EACH year, about 30,000 people in the U.S. die or suffer neurological damage from cerebral aneurysms, which form when a weak or thin region on a blood vessel in the brain bulges and fills with blood. An aneurysm can put pressure on a nerve or the surrounding brain tissue. If left untreated, an aneurysm can grow until it leaks or ruptures, spilling blood into the surrounding tissue and causing a hemorrhagic stroke.
Stroke is the leading cause of disability in the U.S. and the third most common cause of death, after heart disease and cancer. Although strokes are most common in the elderly, they can occur in people of all ages, including children and infants. Significant strides have been made during the past few decades to lessen the stroke occurrence rate. According to the Centers for Disease Control and Prevention, the number of strokes has decreased steadily since the 1950s, primarily because more people are controlling their blood pressure and taking steps to prevent diseases that can lead to stroke. The decreased number can also be traced to better treatment options for people who have aneurysms.
Lawrence Livermore researchers are collaborating with colleagues from the University of California (UC) at Davis’s Center for Biophotonics, Science, and Technology and from UC Berkeley to develop safer, faster, and more cost-effective treatments for patients with cerebral aneurysms. The team’s effort is funded primarily through Livermore’s Laboratory Directed Research and Development (LDRD) Program, the National Institutes of Health (NIH), and the National Science Foundation.
Livermore scientist Duncan Maitland, who leads the team of 30, stresses the need for individualized approaches to the problem. “Cerebral aneurysms are not life-threatening until they begin pressing on the brain or burst,” he states. “The problem is that few technical solutions currently exist for treating these aneurysms. Each aneurysm is unique and therefore requires customized treatment. We are widening the range of treatment options.”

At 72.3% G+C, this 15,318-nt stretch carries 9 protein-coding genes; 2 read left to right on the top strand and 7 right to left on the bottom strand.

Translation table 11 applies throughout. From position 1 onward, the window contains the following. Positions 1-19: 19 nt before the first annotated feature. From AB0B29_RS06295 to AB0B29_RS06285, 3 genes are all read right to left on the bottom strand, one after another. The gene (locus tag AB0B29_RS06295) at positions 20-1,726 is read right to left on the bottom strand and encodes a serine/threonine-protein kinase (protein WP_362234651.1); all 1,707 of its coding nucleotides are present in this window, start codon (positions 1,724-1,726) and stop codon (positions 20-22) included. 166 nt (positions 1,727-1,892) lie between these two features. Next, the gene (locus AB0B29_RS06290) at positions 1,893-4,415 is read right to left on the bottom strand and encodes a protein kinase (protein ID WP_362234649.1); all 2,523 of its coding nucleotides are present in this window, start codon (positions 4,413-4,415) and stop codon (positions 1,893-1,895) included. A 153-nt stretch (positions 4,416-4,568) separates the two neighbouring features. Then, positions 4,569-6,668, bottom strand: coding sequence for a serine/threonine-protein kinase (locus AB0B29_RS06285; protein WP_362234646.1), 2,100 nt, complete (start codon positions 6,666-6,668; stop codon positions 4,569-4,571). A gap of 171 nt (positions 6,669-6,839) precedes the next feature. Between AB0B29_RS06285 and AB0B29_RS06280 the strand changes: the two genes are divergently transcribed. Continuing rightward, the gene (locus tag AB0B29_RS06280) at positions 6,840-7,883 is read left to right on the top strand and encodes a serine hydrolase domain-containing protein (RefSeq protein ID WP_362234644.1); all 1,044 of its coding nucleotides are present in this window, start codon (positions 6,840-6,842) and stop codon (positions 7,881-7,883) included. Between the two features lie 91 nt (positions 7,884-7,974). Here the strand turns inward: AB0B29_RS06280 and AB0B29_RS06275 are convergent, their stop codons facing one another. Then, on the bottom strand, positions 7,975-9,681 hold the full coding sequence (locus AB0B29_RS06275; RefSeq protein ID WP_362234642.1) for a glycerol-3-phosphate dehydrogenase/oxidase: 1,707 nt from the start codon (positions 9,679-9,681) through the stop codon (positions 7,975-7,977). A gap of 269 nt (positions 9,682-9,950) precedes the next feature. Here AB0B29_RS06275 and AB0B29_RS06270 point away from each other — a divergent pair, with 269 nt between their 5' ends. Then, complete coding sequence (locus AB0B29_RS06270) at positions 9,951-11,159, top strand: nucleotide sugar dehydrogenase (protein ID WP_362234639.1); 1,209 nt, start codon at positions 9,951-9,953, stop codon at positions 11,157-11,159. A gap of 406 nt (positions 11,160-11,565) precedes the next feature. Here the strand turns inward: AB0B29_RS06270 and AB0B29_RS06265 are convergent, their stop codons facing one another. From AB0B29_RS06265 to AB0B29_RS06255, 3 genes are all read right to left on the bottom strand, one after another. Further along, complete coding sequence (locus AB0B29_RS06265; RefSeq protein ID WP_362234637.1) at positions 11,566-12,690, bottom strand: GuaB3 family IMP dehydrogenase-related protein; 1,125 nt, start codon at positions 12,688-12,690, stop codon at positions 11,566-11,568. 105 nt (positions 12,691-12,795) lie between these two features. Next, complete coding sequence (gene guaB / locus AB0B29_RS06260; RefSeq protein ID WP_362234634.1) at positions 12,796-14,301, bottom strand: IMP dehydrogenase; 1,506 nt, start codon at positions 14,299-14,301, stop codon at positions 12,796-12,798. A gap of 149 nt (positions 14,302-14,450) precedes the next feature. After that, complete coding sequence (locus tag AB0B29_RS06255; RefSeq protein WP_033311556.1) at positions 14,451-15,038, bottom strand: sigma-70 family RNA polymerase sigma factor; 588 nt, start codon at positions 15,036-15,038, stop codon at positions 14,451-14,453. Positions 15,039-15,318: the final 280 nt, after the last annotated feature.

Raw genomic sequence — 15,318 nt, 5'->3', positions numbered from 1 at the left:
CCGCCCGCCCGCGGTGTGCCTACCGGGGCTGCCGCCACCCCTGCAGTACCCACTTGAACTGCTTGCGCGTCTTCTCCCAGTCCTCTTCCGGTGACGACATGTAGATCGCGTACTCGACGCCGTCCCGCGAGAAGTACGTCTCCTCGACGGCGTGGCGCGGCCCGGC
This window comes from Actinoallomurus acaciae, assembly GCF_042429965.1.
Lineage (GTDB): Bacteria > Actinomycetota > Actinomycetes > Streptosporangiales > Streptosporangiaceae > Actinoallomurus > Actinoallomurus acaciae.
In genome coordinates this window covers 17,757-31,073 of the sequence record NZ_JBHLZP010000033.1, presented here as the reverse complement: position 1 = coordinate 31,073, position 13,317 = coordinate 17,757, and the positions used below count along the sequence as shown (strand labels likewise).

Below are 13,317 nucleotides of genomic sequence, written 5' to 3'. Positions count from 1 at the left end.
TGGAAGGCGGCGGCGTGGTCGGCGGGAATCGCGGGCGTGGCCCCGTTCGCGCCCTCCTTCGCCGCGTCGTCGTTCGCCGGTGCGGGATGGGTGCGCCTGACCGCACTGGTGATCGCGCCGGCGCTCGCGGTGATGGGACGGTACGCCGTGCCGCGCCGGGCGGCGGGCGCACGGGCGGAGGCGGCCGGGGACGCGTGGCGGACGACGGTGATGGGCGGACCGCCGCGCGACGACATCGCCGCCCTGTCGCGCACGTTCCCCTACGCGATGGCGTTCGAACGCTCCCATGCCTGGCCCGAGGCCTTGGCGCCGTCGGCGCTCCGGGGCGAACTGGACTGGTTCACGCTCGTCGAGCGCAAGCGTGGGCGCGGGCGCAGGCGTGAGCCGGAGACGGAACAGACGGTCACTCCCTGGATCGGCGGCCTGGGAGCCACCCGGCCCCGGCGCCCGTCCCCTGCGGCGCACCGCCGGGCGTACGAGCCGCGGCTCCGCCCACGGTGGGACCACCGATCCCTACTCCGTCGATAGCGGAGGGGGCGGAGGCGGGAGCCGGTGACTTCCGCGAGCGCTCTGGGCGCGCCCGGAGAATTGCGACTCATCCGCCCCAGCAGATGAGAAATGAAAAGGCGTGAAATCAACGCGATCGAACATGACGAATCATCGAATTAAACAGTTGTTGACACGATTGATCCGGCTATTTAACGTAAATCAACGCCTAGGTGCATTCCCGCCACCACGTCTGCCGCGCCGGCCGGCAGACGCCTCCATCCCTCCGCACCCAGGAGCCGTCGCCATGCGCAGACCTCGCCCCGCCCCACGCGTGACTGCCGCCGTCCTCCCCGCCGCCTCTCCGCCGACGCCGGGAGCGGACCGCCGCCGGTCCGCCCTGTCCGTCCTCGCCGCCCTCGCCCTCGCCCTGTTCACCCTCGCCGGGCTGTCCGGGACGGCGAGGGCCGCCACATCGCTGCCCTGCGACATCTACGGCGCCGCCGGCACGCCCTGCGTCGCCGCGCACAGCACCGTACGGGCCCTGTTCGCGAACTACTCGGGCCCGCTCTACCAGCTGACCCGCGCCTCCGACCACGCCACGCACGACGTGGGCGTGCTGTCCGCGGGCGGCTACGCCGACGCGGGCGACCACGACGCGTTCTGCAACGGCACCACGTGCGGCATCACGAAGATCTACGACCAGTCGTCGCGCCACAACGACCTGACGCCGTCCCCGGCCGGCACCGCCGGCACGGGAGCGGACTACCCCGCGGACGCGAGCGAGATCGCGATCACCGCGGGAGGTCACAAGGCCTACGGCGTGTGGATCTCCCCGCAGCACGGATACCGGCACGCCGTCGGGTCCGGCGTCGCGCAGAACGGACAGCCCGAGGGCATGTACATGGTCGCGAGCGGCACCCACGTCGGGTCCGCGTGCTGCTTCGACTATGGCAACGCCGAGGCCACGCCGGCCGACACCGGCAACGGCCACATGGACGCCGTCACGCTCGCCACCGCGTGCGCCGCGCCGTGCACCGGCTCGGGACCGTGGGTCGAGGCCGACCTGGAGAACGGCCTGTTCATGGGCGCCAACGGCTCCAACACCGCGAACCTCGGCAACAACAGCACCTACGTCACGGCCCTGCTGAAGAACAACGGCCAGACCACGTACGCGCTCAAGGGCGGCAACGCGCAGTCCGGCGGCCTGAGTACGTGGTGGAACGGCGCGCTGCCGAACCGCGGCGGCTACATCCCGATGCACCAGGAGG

Existing Aneurysm Treatments
Microvascular clipping, introduced in 1937, is the most common surgical treatment for cerebral aneurysms. For this treatment, a section of the skull is removed to expose the aneurysm under a microscope. The aneurysm is then completely closed off with a tiny (1- to 2-centimeter-long) metal clip to prevent bleeding or rupture and thereby protect nearby brain tissue from damage. If the aneurysm has grown enough to severely damage the blood vessel, the surgeon may elect to reroute the blood flow around the damaged area by grafting a piece of blood vessel from another part of the body.
The second procedure, called embolic coiling, is a nonsurgical treatment that was approved in the early 1990s for patients with inoperable aneurysms. For this treatment, a small plastic catheter is inserted in either the femoral (leg) or carotid (neck) artery. A contrast dye injected in the bloodstream through the catheter highlights the normal blood vessels and delineates the aneurysm. Continuous x rays of the patient’s vascular system, provided by an imaging technique called fluoroscopy, help the surgeon maneuver a microcatheter into the aneurysm through the original catheter. Then tiny platinum wires—only slightly larger in diameter than a human hair—are deposited into the aneurysm. Finally, the wires take on a coil shape and induce blood clotting, which reduces or blocks blood flow in the sac.
Aneurysms with small entrance points, called narrow-neck aneurysms, are generally treated with the wire coils. A wide-neck aneurysm can also be treated with coils, but a stent or balloon must be used with the coils to prevent them from migrating to the parent vein or artery.
Doctors consider several factors when deciding which treatment option is best for a patient. These factors include the type, size, and location of the aneurysm; risk of rupture; patient’s age, health, and medical history; and risk of treatment. Both surgical and nonsurgical methods have some drawbacks. “Using detachable coils to treat an aneurysm avoids many of the risks associated with surgery, but the treatment is a time-consuming process,” says Maitland. “Because the coils can compact over time in the sac, 40 percent of the patients must have more coils implanted at a later date. In addition, each implanted coil has a 2-percent risk of bursting the aneurysm.”